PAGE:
One of the questions that comes up from time to time is about travelling on an airplane with your beloved bass. It is safe to take a your bass guitar on an airplane and what’s the best way to make sure it arrives undamaged? It’s a really a good question but, unfortunately, the answer is not so cut and dry.
Let’s start with the harsh reality. Sometimes, despite your best thinking, there will be people that really don’t care about your property. The most extreme example was presented in a video by Dave Carroll entitled “United Breaks Guitars”…
… The video exemplifies just how bad it can get when you check your guitar. You may expect a bit of rough handling, maybe the Tolex on your case gets gouged or that Rush sticker gets a bit torn, but that’s it right?
The reality can be anywhere from one extreme to the other.
Master Chapman Stick player, Tom Griesgraber, was telling me about one of his experiences. He has a hardshell flight case, but chooses to carry his Stick in a gigbag. He’s always carried it on the plane and stowed it in the overhead. He does a fair amount of travelling and has never had a problem. Except one time. At check-in, the airline decided that the instrument had to be checked. With only a gigbag, the Stick travel as baggage from San Diego, California to Paris, France. Mortified, he phone the other musician he was meeting for the gig. He had no idea what condition the instrument be in on arrival. On arrival in Paris he picked up the instrument. It was 100% fine. No issues at all.
On a recent trip to Los Angles, my son purchased a bass, with only a gigbag. He was quite concerned about the flight back to Vancouver, but was told he could store it in the closet. He arrived home with his shinny new bass guitar without incident.
On a trip to Maui, I purchased an acoustic guitar with a hardshell case and checked it as baggage for my return to Vancouver. On arrival all of our other bags came down the carousel, but no guitar. After awhile an announcement came on about “picking up special baggage” at a particular station. The guitar was waiting there. It seems that the baggage handlers didn’t want to send it down the conveyor.
After 911, security pretty much everywhere became extremely tight and I suppose that this had a negative effect on many musicians. A few years after, a letter was sent to the American Federation of Musicians by the TSA outlining that it was policy to allow a musician to carry on instrument through security checkpoints. It did, however, point out that the airlines, at their discretion, may not allow the instrument in the aircraft cabin. Here’s a link to the letter.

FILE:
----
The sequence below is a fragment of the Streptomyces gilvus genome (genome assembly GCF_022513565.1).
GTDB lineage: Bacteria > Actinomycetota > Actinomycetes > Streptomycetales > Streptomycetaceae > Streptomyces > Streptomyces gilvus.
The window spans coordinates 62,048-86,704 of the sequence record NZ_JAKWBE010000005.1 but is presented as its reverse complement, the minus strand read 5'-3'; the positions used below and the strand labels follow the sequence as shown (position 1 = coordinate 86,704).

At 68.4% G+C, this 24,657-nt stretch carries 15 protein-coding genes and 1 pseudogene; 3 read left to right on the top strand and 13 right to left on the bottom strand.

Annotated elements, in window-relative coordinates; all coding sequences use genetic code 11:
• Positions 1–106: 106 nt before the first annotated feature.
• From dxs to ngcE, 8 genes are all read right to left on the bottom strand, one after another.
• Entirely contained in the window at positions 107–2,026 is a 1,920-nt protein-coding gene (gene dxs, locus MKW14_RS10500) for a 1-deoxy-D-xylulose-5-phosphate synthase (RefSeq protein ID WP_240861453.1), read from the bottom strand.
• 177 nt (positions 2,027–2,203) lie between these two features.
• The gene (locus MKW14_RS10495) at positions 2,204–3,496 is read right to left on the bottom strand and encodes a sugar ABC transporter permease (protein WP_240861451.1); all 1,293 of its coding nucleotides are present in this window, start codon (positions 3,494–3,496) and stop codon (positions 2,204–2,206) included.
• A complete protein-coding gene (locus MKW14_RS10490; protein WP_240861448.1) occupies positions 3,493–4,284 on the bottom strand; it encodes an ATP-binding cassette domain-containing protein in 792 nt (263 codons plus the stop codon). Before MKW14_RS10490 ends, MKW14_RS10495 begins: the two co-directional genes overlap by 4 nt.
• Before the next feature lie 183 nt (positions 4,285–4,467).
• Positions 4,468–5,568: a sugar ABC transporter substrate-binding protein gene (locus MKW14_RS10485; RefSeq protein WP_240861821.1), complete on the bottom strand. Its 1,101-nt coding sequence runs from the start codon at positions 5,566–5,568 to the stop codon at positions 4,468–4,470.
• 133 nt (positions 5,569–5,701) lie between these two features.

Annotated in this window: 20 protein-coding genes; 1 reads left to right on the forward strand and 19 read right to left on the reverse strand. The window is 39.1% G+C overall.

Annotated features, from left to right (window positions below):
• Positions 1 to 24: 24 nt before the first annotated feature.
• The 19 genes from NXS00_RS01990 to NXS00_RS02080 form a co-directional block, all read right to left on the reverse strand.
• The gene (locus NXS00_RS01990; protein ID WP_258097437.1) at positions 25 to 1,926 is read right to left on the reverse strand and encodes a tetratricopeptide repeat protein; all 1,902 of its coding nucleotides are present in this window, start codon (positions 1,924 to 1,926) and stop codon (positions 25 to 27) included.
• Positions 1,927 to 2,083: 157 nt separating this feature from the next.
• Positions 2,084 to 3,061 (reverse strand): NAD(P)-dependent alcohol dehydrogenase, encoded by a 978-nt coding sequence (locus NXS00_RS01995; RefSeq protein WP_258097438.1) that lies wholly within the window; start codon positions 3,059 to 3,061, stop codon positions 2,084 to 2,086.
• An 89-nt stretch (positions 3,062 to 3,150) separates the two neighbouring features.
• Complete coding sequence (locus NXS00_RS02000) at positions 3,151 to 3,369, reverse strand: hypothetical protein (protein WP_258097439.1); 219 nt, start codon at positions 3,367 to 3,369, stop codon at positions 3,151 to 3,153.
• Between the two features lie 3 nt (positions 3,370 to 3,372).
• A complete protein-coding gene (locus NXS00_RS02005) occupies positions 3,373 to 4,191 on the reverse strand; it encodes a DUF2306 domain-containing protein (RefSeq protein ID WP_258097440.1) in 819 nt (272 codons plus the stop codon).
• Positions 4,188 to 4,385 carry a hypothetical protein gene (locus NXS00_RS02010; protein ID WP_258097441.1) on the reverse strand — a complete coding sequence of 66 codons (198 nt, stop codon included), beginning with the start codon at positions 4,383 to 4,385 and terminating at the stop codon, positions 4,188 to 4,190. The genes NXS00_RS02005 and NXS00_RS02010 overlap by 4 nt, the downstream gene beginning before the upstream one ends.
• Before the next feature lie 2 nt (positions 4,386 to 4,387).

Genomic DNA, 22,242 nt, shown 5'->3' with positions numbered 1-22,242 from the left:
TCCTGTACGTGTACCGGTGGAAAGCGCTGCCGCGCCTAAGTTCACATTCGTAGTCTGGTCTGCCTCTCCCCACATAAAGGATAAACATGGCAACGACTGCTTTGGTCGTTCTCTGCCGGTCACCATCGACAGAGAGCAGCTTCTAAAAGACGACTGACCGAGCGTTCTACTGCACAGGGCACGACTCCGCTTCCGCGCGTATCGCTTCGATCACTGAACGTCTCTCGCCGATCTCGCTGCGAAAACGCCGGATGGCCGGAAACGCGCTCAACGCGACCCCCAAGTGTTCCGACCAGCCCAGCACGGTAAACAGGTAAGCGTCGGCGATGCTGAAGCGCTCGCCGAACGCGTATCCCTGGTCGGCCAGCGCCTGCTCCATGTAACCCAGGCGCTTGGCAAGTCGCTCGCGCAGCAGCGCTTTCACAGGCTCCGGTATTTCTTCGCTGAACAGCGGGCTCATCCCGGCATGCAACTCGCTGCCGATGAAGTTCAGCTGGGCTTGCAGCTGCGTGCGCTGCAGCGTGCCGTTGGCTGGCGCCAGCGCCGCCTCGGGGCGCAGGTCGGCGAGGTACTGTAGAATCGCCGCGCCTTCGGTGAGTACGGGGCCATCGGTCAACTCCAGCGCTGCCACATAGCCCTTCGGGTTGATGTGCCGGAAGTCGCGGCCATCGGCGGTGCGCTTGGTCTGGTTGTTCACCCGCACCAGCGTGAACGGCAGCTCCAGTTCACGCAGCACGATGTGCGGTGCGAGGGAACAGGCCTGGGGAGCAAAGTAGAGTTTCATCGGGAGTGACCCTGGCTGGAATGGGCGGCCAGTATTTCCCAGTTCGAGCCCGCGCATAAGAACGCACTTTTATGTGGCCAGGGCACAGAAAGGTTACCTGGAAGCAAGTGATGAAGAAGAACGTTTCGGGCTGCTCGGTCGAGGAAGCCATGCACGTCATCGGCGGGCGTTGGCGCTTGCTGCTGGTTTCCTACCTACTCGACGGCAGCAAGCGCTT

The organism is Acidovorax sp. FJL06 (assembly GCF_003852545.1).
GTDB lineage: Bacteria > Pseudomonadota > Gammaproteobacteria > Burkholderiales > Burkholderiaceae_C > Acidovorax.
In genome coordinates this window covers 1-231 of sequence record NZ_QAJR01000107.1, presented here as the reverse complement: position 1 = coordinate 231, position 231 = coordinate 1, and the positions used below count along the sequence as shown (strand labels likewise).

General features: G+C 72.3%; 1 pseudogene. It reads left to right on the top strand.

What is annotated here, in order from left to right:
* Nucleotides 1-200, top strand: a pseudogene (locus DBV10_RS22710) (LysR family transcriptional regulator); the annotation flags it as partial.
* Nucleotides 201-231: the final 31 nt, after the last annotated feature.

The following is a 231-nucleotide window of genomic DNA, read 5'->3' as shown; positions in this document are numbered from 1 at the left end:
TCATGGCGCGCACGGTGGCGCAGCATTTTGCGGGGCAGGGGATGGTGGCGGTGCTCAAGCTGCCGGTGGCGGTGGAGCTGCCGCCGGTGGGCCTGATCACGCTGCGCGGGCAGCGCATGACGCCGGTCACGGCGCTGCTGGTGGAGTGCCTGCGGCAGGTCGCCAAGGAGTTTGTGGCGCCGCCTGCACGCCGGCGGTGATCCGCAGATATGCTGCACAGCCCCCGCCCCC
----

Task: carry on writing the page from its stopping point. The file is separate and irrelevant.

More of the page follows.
About a year ago there was finally legislation in US that defines what is allowed or not allowed. In essence a musician is allowed to carry their instrument on board providing they can be safely stored in the cabin. However, if instruments are very large you may be required to purchase a seat for the instrument. I would suggest you read the article on BMI’s website and the FAA bill on the the subject.
One suggestion is that since gigbags are less bulky than most hardshell bass guitar cases, you stand a better chance of having that allowed on board the airplane. But if for some reason you are forced to check the bass guitar, it stands a better chance if it is in a flight case.
One other thing to consider is locking your bass guitar case when checked as baggage. Be aware that airport security may want to look inside your case. If you have it locked, they are allowed to break the locks to obtain access. There are a lot of cases now with TSA ATA locks. This allows you to lock the case, but allows airport security to unlock it. See this Gator case video as an example.
All this said, people are people, and airports and airlines are under a lot of pressure to keep the skies safe. Most people will be reasonable and care about you and the safety of you and your belongings. But occasionally you find someone that is overzealous. Arguing with them is probably not going to get you what you want. Try to stay calm. On average, it appears that more often that not there will be no problem. Mostly likely all will work out in the end.